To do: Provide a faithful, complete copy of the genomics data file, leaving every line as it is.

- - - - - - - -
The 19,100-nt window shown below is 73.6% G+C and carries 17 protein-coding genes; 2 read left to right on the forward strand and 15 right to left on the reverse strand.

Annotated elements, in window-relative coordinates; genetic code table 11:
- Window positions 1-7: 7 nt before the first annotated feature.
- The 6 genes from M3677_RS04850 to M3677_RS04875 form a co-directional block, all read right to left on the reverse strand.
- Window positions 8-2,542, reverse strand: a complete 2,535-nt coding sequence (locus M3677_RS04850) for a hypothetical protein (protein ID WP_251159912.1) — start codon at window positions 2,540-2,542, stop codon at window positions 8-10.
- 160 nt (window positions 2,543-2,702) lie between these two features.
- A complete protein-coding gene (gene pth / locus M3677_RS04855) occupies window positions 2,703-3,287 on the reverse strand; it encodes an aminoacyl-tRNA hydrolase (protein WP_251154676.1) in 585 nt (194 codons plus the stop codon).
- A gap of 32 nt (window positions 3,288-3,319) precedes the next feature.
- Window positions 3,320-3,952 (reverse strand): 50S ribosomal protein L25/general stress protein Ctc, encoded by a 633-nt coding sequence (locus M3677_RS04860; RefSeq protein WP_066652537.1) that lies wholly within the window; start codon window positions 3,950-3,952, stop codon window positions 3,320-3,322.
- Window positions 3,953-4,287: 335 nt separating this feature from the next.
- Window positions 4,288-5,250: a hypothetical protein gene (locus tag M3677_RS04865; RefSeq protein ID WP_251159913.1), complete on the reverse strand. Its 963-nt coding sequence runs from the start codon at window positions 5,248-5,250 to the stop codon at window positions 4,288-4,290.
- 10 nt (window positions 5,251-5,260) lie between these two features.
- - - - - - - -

The 19,100-nt window shown below is 73.6% G+C and carries 17 protein-coding genes; 2 read left to right on the forward strand and 15 right to left on the reverse strand.

Annotated elements, in window-relative coordinates; genetic code table 11:
- Window positions 1-7: 7 nt before the first annotated feature.
- The 6 genes from M3677_RS04850 to M3677_RS04875 form a co-directional block, all read right to left on the reverse strand.
- Window positions 8-2,542, reverse strand: a complete 2,535-nt coding sequence (locus M3677_RS04850) for a hypothetical protein (protein ID WP_251159912.1) — start codon at window positions 2,540-2,542, stop codon at window positions 8-10.
- 160 nt (window positions 2,543-2,702) lie between these two features.
- A complete protein-coding gene (gene pth / locus M3677_RS04855) occupies window positions 2,703-3,287 on the reverse strand; it encodes an aminoacyl-tRNA hydrolase (protein WP_251154676.1) in 585 nt (194 codons plus the stop codon).
- A gap of 32 nt (window positions 3,288-3,319) precedes the next feature.
- Window positions 3,320-3,952 (reverse strand): 50S ribosomal protein L25/general stress protein Ctc, encoded by a 633-nt coding sequence (locus M3677_RS04860; RefSeq protein WP_066652537.1) that lies wholly within the window; start codon window positions 3,950-3,952, stop codon window positions 3,320-3,322.
- Window positions 3,953-4,287: 335 nt separating this feature from the next.
- Window positions 4,288-5,250: a hypothetical protein gene (locus tag M3677_RS04865; RefSeq protein ID WP_251159913.1), complete on the reverse strand. Its 963-nt coding sequence runs from the start codon at window positions 5,248-5,250 to the stop codon at window positions 4,288-4,290.
- 10 nt (window positions 5,251-5,260) lie between these two features.